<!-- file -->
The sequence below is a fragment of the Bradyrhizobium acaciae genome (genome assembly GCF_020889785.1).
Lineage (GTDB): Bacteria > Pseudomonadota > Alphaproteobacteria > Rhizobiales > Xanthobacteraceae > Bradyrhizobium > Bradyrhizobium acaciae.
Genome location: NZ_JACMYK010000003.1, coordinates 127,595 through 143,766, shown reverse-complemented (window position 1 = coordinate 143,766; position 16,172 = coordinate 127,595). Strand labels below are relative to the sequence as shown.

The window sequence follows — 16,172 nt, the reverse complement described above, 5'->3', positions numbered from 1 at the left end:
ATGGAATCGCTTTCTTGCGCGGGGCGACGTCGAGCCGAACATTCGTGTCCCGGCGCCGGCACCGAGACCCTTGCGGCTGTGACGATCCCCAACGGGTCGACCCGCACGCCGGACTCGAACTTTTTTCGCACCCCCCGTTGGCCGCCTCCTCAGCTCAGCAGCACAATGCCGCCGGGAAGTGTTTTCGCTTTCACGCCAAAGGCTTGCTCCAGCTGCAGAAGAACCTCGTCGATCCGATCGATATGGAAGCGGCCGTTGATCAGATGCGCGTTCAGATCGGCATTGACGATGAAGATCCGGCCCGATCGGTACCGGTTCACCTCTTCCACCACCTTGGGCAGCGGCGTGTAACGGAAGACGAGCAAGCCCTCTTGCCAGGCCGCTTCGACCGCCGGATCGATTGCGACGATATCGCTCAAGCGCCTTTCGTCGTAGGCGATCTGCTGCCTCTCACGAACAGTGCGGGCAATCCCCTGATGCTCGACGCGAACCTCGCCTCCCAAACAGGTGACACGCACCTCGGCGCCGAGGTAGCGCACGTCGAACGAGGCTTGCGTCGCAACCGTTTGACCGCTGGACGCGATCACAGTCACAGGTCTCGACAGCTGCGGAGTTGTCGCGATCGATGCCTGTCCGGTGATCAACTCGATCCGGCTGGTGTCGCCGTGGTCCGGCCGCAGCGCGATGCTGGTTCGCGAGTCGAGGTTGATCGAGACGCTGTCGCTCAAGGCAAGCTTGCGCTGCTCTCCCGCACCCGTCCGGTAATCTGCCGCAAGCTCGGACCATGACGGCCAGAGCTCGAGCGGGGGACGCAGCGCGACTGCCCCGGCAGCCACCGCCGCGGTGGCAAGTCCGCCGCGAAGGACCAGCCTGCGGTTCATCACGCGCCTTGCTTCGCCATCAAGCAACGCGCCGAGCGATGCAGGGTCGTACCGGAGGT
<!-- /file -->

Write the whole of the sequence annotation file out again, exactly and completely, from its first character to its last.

The sequence below is a fragment of the Bradyrhizobium acaciae genome (genome assembly GCF_020889785.1).
Lineage (GTDB): Bacteria > Pseudomonadota > Alphaproteobacteria > Rhizobiales > Xanthobacteraceae > Bradyrhizobium > Bradyrhizobium acaciae.
Genome location: NZ_JACMYK010000003.1, coordinates 127,595 through 143,766, shown reverse-complemented (window position 1 = coordinate 143,766; position 16,172 = coordinate 127,595). Strand labels below are relative to the sequence as shown.

The window sequence follows — 16,172 nt, the reverse complement described above, 5'->3', positions numbered from 1 at the left end:
ATGGAATCGCTTTCTTGCGCGGGGCGACGTCGAGCCGAACATTCGTGTCCCGGCGCCGGCACCGAGACCCTTGCGGCTGTGACGATCCCCAACGGGTCGACCCGCACGCCGGACTCGAACTTTTTTCGCACCCCCCGTTGGCCGCCTCCTCAGCTCAGCAGCACAATGCCGCCGGGAAGTGTTTTCGCTTTCACGCCAAAGGCTTGCTCCAGCTGCAGAAGAACCTCGTCGATCCGATCGATATGGAAGCGGCCGTTGATCAGATGCGCGTTCAGATCGGCATTGACGATGAAGATCCGGCCCGATCGGTACCGGTTCACCTCTTCCACCACCTTGGGCAGCGGCGTGTAACGGAAGACGAGCAAGCCCTCTTGCCAGGCCGCTTCGACCGCCGGATCGATTGCGACGATATCGCTCAAGCGCCTTTCGTCGTAGGCGATCTGCTGCCTCTCACGAACAGTGCGGGCAATCCCCTGATGCTCGACGCGAACCTCGCCTCCCAAACAGGTGACACGCACCTCGGCGCCGAGGTAGCGCACGTCGAACGAGGCTTGCGTCGCAACCGTTTGACCGCTGGACGCGATCACAGTCACAGGTCTCGACAGCTGCGGAGTTGTCGCGATCGATGCCTGTCCGGTGATCAACTCGATCCGGCTGGTGTCGCCGTGGTCCGGCCGCAGCGCGATGCTGGTTCGCGAGTCGAGGTTGATCGAGACGCTGTCGCTCAAGGCAAGCTTGCGCTGCTCTCCCGCACCCGTCCGGTAATCTGCCGCAAGCTCGGACCATGACGGCCAGAGCTCGAGCGGGGGACGCAGCGCGACTGCCCCGGCAGCCACCGCCGCGGTGGCAAGTCCGCCGCGAAGGACCAGCCTGCGGTTCATCACGCGCCTTGCTTCGCCATCAAGCAACGCGCCGAGCGATGCAGGGTCGTACCGGAGGT